Let me hip you to game. A Different World didn’t get one. Fresh Prince of Bel-Air didn’t get one. Martin, Living Single, Roc and Family Matters didn’t get one either. Not one. Not until Donald Glover walked onto that stage with his diverse group of colleagues and accepted the Golden Globe award for Best Television series – Musical or Comedy. We ain’t ever seen a n___a like him or a show like that win a damn award like a Golden Globe since the fucking Cosby Show.
The Cosby Show, my n___a! It’s fucking 2017!
What I do know is that the standard American public probably didn’t understand why so many black millennials were gassed the fuck up but it’s easy to comprehend in layman’s terms.
We Are All Earn’s Liver working through the muck and the shit of today’s contemporary society.
Continue reading “We Are All Earn’s Liver”
Honestly, I didn’t think I was going to grieve like this. Unfortunately, I don’t become an emotional wreck with hot wet tears streaming down my face or emotional breakdowns like my liberal white women counterparts when Trump won the 2016 presidency. It’s not my style. I just keep it on the inside like every other disguised convoluted emotional wreck you know.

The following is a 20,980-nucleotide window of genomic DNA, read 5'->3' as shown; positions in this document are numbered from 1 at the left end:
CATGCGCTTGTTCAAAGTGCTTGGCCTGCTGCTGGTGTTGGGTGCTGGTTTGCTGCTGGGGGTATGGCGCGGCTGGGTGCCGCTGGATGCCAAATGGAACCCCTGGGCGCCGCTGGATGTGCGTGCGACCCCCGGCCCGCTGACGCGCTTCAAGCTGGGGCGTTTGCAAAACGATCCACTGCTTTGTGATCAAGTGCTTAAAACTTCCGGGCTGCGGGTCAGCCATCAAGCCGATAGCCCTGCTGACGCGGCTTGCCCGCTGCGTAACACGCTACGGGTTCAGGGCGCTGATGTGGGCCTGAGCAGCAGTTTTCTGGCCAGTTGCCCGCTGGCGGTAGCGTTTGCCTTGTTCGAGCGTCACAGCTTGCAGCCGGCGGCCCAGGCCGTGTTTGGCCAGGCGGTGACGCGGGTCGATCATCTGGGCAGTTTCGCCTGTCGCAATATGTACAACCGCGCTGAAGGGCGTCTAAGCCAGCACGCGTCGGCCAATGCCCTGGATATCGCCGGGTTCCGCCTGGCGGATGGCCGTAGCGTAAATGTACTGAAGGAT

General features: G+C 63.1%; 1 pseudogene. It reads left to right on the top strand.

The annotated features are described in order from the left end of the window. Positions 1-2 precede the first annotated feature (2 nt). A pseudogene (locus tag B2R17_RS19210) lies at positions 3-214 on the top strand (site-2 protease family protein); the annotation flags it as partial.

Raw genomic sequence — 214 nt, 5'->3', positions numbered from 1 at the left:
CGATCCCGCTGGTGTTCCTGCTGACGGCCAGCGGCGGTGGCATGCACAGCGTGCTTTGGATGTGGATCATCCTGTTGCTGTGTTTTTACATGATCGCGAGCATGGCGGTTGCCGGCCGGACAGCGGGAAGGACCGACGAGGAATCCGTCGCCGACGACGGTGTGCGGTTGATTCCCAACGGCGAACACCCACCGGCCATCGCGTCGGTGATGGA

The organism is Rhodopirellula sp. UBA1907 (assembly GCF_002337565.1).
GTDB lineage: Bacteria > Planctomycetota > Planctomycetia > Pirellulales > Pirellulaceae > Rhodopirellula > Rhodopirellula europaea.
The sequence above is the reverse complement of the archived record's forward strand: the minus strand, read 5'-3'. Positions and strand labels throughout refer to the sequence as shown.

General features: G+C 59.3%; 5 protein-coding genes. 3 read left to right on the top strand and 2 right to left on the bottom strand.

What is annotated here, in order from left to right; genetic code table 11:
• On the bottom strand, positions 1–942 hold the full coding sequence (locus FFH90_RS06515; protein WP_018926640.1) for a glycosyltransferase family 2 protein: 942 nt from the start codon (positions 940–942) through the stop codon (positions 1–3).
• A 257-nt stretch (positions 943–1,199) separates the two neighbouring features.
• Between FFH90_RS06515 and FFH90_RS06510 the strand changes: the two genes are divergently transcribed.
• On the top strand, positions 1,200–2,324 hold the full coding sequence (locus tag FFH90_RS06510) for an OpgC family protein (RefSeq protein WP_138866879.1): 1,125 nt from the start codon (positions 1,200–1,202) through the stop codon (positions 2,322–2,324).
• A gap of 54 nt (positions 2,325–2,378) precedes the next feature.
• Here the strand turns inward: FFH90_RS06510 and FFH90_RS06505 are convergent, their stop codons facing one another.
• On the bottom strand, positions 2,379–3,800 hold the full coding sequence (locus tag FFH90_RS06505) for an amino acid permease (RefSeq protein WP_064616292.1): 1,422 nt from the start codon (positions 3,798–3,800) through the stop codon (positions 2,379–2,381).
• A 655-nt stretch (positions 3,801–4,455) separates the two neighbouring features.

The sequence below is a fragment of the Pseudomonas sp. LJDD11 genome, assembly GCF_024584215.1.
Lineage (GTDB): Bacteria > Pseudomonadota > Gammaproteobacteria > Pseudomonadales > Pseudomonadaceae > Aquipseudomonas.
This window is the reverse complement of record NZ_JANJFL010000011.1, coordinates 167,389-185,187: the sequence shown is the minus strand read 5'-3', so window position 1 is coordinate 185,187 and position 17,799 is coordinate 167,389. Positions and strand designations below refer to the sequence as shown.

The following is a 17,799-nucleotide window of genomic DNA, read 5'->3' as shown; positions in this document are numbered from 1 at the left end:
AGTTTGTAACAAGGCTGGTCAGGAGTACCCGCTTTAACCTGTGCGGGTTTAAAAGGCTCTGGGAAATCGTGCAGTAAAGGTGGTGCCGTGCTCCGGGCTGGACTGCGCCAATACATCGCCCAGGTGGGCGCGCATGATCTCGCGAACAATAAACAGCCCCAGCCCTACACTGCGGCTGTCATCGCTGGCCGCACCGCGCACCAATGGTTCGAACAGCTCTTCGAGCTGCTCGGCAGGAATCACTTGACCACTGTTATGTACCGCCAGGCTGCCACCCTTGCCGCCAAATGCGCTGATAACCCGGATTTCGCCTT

But I do think a lot. Too much in fact.
As a result of the exit of the Obamas, I’ve taken the time to reflect on the changes in black American popular culture over the past 8 years. The ups, downs, twisted turns and formations of new identities and subcultures as a result of just seeing a black family hold the nation’s highest political office. It has been one hell of a ride and truly, I can’t be prouder of the things I’ve seen and the young black people I’ve met. It’s like I’ve waited my entire life to be able to see black souls like me and find clothes that truly fit my personality. But these exciting changes didn’t happen without a few serious sacrifices to some traditional tenants of black culture. I’m talking more than the death of some famous black people. More than the decline of black women getting their hair permed. Bigger than the growing generational gap between black elders and youth.
With change comes the realization that things don’t have to stay the same.
(Ch-ch-changes! Turn and face the strange. Changes!)
Continue reading “Black Renaissance in the Age of Obama”